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Otto Warmbier’s parents condemn Trump for taking Kim at his word on son’s death

The parents of former North Korean captive Otto Warmbier, an Ohio college student who died days after he was released into U.S. custody, lashed out at Donald Trump on Friday for his deference to the ‘evil’ and dictatorial regime.   

Fred and Cindy Warmbier were once close to the Trump administration — they sat in the first lady’s box during the president’s State of the Union address in January of 2018.

However, Trump drove a wedge in the relationship with a declaration in Vietnam that he believed Kim Jong-un’s claim that he had knowledge of their son’s condition, the Warmbier family indicated.

‘We have been respectful during this summit process. Now we must speak out. Kim and his evil regime are responsible for the death of our son Otto,’ Fred and Cindy Warmbier said. ‘Kim and his evil regime are responsible for unimaginable cruelty and inhumanity. No excuses or lavish praise can change that.’

The Parents of Otto Warmbier, Fred and Cindy Warmbier are acknowledged during the State of the Union address in the chamber of the U.S. House of Representatives January 30, 2018

Donald Trump said he spoke with Kim Jong-un about Otto Warmbier, a U.S. student who fell into a vegetative state while in North Korea custody, and the dictator said he was not involved

Donald Trump said he spoke with Kim Jong-un about Otto Warmbier, a U.S. student who fell into a vegetative state while in North Korea custody, and the dictator said he was not involved

Trump said during a Vietnam presser that he spoke with with Kim about Warmbier, who fell into a vegetative state while jailed in North Korea and came back to the U.S. in a coma.

The President admitted that while ‘some really, really bad things’ had happened to the University of Virginia student, Kim denied any involvement in the case.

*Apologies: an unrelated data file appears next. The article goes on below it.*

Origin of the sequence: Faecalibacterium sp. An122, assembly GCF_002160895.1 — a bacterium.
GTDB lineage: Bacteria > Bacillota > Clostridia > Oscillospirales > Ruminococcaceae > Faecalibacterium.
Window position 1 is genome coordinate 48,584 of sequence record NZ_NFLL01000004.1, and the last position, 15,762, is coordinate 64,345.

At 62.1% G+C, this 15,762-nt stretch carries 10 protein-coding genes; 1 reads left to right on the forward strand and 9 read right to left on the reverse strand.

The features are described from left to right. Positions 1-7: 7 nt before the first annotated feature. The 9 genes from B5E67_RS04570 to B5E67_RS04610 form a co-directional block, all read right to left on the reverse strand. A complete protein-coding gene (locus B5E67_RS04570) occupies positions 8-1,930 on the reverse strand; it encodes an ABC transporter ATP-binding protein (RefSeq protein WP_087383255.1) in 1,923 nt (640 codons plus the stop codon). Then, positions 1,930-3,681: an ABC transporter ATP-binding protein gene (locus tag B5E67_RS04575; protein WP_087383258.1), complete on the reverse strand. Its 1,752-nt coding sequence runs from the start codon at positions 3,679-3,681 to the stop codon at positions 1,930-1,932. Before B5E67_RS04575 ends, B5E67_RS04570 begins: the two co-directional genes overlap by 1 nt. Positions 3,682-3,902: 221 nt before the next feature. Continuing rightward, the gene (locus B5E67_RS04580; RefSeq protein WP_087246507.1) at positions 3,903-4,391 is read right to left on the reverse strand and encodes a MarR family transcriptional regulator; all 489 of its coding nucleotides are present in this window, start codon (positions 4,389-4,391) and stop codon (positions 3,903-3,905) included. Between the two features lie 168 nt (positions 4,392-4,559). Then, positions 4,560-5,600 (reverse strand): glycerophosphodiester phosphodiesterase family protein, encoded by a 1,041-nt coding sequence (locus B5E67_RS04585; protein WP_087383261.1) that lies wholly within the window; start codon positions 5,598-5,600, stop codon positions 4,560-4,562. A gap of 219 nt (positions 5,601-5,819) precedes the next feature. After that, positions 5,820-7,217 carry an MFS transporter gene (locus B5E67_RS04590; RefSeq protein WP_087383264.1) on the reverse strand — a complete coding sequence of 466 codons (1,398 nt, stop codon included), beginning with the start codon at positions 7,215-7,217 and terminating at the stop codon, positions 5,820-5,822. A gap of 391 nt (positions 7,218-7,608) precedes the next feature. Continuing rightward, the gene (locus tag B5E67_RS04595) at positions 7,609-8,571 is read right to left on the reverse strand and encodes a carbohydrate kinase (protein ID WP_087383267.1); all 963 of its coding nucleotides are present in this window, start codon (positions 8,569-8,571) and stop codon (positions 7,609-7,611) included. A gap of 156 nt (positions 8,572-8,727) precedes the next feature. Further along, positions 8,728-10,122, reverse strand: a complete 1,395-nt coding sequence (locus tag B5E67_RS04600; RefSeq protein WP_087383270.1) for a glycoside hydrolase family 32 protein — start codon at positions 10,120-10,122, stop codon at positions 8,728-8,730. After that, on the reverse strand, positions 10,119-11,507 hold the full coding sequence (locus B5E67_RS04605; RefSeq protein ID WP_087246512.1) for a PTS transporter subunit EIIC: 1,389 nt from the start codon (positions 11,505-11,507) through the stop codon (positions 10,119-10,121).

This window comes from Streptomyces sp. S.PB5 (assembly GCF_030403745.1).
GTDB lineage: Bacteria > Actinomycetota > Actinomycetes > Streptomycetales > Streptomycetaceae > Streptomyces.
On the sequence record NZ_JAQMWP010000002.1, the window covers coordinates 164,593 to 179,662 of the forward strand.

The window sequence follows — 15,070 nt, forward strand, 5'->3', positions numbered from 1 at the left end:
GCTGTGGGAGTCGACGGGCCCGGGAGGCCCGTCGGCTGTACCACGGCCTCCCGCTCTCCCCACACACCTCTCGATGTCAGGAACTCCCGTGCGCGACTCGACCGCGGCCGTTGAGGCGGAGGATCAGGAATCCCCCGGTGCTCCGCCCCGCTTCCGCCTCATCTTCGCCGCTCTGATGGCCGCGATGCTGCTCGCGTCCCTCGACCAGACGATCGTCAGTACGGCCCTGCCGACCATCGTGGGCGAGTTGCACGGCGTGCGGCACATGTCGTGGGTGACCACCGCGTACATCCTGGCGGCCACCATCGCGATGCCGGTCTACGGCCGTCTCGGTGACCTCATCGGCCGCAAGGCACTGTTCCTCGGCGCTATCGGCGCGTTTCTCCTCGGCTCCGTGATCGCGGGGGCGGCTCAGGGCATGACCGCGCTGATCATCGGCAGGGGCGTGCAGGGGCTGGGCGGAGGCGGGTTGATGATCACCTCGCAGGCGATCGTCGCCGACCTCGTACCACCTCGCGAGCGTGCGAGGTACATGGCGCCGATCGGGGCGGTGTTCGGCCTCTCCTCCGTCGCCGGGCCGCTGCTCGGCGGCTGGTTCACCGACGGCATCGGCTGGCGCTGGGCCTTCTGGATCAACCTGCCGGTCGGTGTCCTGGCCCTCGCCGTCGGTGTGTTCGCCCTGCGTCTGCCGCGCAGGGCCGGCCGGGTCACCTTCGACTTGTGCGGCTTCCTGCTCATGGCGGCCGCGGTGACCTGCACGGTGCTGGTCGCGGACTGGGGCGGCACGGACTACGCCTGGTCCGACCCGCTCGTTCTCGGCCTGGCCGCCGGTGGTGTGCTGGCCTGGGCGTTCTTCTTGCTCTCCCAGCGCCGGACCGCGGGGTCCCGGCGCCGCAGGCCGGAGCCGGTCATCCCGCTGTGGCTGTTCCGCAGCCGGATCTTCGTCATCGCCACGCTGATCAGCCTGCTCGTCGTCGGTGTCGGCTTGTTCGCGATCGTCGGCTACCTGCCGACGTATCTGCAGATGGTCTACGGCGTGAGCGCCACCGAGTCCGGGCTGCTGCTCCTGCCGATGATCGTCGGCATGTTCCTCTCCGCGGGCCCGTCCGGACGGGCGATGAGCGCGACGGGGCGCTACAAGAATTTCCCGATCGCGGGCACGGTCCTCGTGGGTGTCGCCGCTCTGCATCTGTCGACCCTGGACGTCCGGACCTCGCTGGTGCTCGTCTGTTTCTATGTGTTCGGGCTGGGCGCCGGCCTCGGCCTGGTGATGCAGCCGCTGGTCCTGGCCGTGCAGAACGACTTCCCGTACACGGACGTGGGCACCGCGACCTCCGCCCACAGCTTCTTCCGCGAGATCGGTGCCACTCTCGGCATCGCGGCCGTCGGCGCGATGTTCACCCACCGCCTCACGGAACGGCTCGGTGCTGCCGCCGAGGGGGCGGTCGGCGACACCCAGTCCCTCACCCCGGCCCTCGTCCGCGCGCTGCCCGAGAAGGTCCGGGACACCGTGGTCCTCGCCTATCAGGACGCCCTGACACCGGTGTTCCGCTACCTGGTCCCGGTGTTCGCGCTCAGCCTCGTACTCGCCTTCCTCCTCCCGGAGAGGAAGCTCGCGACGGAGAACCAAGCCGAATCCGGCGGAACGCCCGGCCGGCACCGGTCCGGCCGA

‘He tells me that he didn’t know about it, and I will take him at his word,’ Trump told reporters in Hanoi after his summit with the dictator collapsed without a deal to eradicate North Korea’s nuclear stockpile.

Trump has repeatedly taken foreign adversaries he’s built a personal relationship with at their word over the advice of U.S. intelligence that tells a different story.   

Scans of Warmbier’s brain before his death revealed extensive brain damage associated with an unexplained trauma that American neurosurgeons were not able to pinpoint. 

Warmbier died on June 19, 2017, in Cincinnati at the age of 22 after his parents opted to remove his feeding tube. 

The student was studying abroad when he was taken into custody in North Korea. He was at the airport, preparing to board a plane when he was arrested for taking down a propaganda poster at his hotel.

He admitted to the act, which is considered a serious crime in North Korea, in a taped confession on Feb. 29, 2016. The next month, he was tried and convicted in a North Korean court. 

The U.S. State Department said at the time that it was evident that North Korea arrested Warmbier to make a political statement.

It wasn’t until Trump took office that the U.S. secured Warmbier’s release, in June of 2017. 

North Korean officials claimed several days prior to his return that he’d come down with food-borne botulism that he fought off with a sleeping pill. Experts in the U.S. could find no such evidence, although they said they could not rule it out, and determined that he’d most likely experienced a trauma that led to oxygen deprivation in his brain.

After his death, Pyongyang claimed that it had been wrongly accused in a ‘smear campaign’ as Warmbier’s treatment in prison had been nothing but ‘humanitarian.’

‘Although we had no reason at all to show mercy to such a criminal of the enemy state, we provided him with medical treatments and care with all sincerity on humanitarian basis until his return to the U.S., considering that his health got worse,’ a regime spokesperson said.

Warmbier was returned to the US in a vegetative state (pictured) which North Korean authorities blamed on botulism, a rare bacterial infection that can be fatal

Warmbier was returned to the US in a vegetative state (pictured) which North Korean authorities blamed on botulism, a rare bacterial infection that can be fatal